Ratchet With a Cause
My early years
At home I tinkered around with hand-me
down lawnmower engines which my brother and
I turned into go-carts and other two wheeled
death machines. As we got older it was car
engines and rickety old thrown away car frames
that we hobbled together into some sort of
demonic fire breathing exhaust snarling farm
vehicle. I guess you could say we were a bit
rebellious and often got in trouble taking our
latest creation down some of the dirt roads in
the area. Spewing dirt and gravel at the nearby
houses as we swung the machine sideways around the curves.
The neighbors would hear us zoom by and usually would be standing by the side of the road waiting for us when we made our return trip. It inevitably meant a good old fashion verbal chew out from the concerned neighbor, and of course the eventual encounter with dad later that day. Ya had to stop for them, because everybody knew everybody and if you didn’t stop and apologies you’d have hell to pay later. We were just kids horsing around, and I know they were just looking out for us. And, I’ve got to admit, looking back on it now, it’s a wonder some of our contraptions didn’t kill us both back then.
When I was in my teens there weren’t any electronics or computers to speak of. The big college down town had one, and on certain occasions we would take a field trip from school to go see it. It was huge, it filled several rooms with these enormous electronic tape to tape machines. I wasn’t at all interested in computers; I was much more interested in sports and cars. Besides, you didn’t need a computer to work on cars; all ya needed was a manual and a couple of wrenches. Working with tools was a natural thing for me. It’s no wonder I’m a professional mechanic these days. However, the road from slapping a couple of rusty parts onto an old dilapidated engine and welding some old broken frame back together is a long way from calling yourself a mechanic. A real mechanic that is.
Starting out like I did was no picnic either. My first real exposure to mechanics was at our small town’s garage. It still had a dirt floor and only one lift but it was a great little place to learn a few things. I was more or less the shop’s walking grease gun. Anything that involved cleaning gunked up parts, or an engine that needed degreased, or greasy junked parts that needed to be carried off, I was the go to grease monkey. My first actual mechanic job that I was given was hand packing wheel bearings. (More grease of course.)
This old timer that had been there probably since the days of the horse and buggies called me over to his work bay. The first thing he did was hand me the grease bucket, (which I was very familiar with) and then told me to take a big scoop of it in one hand. Then he reached out and plopped a new bearing into that glob of grease. He cursed out, “Now, squeeze the f&%()7 life out of her!” Squish went the grease. I squeezed so hard that it oozed out between my fingers and landed on the floor. (I’ll get that later.)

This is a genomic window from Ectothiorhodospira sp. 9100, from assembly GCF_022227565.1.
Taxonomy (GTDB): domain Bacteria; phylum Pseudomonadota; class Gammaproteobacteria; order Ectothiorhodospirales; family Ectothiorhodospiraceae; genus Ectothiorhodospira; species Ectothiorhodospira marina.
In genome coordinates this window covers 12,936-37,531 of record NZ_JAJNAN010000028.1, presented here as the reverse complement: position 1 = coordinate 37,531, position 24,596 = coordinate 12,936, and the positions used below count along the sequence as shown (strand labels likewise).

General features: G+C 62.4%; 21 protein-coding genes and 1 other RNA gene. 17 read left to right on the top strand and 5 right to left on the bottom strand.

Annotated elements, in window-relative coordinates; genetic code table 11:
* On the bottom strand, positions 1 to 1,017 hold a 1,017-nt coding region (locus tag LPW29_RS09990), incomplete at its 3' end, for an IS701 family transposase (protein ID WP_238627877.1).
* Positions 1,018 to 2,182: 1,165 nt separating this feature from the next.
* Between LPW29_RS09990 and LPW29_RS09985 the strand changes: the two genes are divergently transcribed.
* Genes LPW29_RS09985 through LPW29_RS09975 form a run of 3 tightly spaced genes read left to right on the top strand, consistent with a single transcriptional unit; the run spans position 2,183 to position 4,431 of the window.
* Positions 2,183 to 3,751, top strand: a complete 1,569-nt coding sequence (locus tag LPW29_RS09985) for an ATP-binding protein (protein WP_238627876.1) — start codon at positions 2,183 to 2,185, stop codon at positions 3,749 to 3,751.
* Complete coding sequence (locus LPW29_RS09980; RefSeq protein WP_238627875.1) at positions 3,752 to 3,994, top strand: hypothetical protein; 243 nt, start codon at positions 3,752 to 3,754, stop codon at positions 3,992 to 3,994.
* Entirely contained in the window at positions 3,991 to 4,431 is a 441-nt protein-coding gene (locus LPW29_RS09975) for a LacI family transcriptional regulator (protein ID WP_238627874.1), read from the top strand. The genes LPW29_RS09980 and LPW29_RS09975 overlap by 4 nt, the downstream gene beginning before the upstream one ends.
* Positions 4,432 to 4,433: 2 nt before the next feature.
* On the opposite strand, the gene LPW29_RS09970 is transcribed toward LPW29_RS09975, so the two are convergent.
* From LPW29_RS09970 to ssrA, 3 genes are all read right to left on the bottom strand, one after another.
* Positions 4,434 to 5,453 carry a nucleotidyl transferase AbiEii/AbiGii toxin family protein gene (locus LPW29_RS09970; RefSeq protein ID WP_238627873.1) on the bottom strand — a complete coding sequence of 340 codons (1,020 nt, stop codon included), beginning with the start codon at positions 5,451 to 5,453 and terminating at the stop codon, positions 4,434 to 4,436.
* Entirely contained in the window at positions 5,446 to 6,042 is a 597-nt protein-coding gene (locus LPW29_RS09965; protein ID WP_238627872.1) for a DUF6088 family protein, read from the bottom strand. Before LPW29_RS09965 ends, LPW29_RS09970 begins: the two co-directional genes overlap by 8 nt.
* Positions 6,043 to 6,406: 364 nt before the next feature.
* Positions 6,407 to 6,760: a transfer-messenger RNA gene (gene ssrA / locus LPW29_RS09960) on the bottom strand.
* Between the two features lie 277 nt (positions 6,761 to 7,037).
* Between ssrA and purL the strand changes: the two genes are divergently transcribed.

He had me drop the bearing into the bearing race that was already in the drum and I ran off to find a rag to wipe off my hands. (Nobody used rubber gloves back then, and to make things worse the type of grease they used stunk to high heaven too.) I didn’t get far before he hollered more profanities at me and told me to get back over there. I was still trying to wipe this goo off when he reached out with another bearing. “Get some more of the “blankity – blank” grease in your hand there sonny!”
He was a very knowledge mechanic but he had some weird ways of telling you things that were important, such as, “You use the right tools for the right job. You gotta use the tool the right way. Screw drivers ain’t pry bars. You use a ratchet with a cause.” I think he meant to say was that when you used a tool it had a purpose and the purpose was to use the tool correctly. Never forgot that to this day. Every time I had a chance I’d lean over the hood and watch what he was doing. He was eager to show me a thing or two, and I was eager to learn.
Generators were still very common on the road in those days, and he taught me how to use a growler and how to adjust the voltage regulators along with a whole lot of other useful tips. I learned a lot from him, and I still use a lot of his quirky sayings of wisdom in understanding things in today’s cars too. The old guy took his job serious, and he definitely made me aware of what it took to become a good mechanic. He eventually retired after 40 + years as a mechanic. Great guy, great teacher.
That’s the thing about this field, my career that is. There’s more to it than the cars. It’s something that gets in ya, it’s something that inspires you to deal with all the changes, the new procedures, and of course those computers that I didn’t want anything to do with back then. I’m not sure whether it’s the problem solving side of this job or the mechanical side of it that is more intriguing to me. Maybe it’s both. Maybe it’s the people you meet, the things you encounter, or a combination of all of it. Even after three decades of repairing cars and solving problems I still don’t get tired of it.
One of these days I’ll retire too, I’ll program my last PCM and change my last water pump knowing it’s my time to put my ratchets away. Ya can’t do it forever you know, and when I do I’ll probably lock my tool box up and look back at it all with a smile.
But, I’m sure even then somebody will come to the door wanting me to work on their car, maybe even to pack some wheel bearings for them. I’ll probably get a bucket of grease and tell them to reach in and pull a big glob of that stuff out while I toss a fresh bearing in their hand, and I’ll probably retell the story of how I learned to pack them. And, just for good measure I might as well tell them why there’s such a thing as a ratchet with a cause.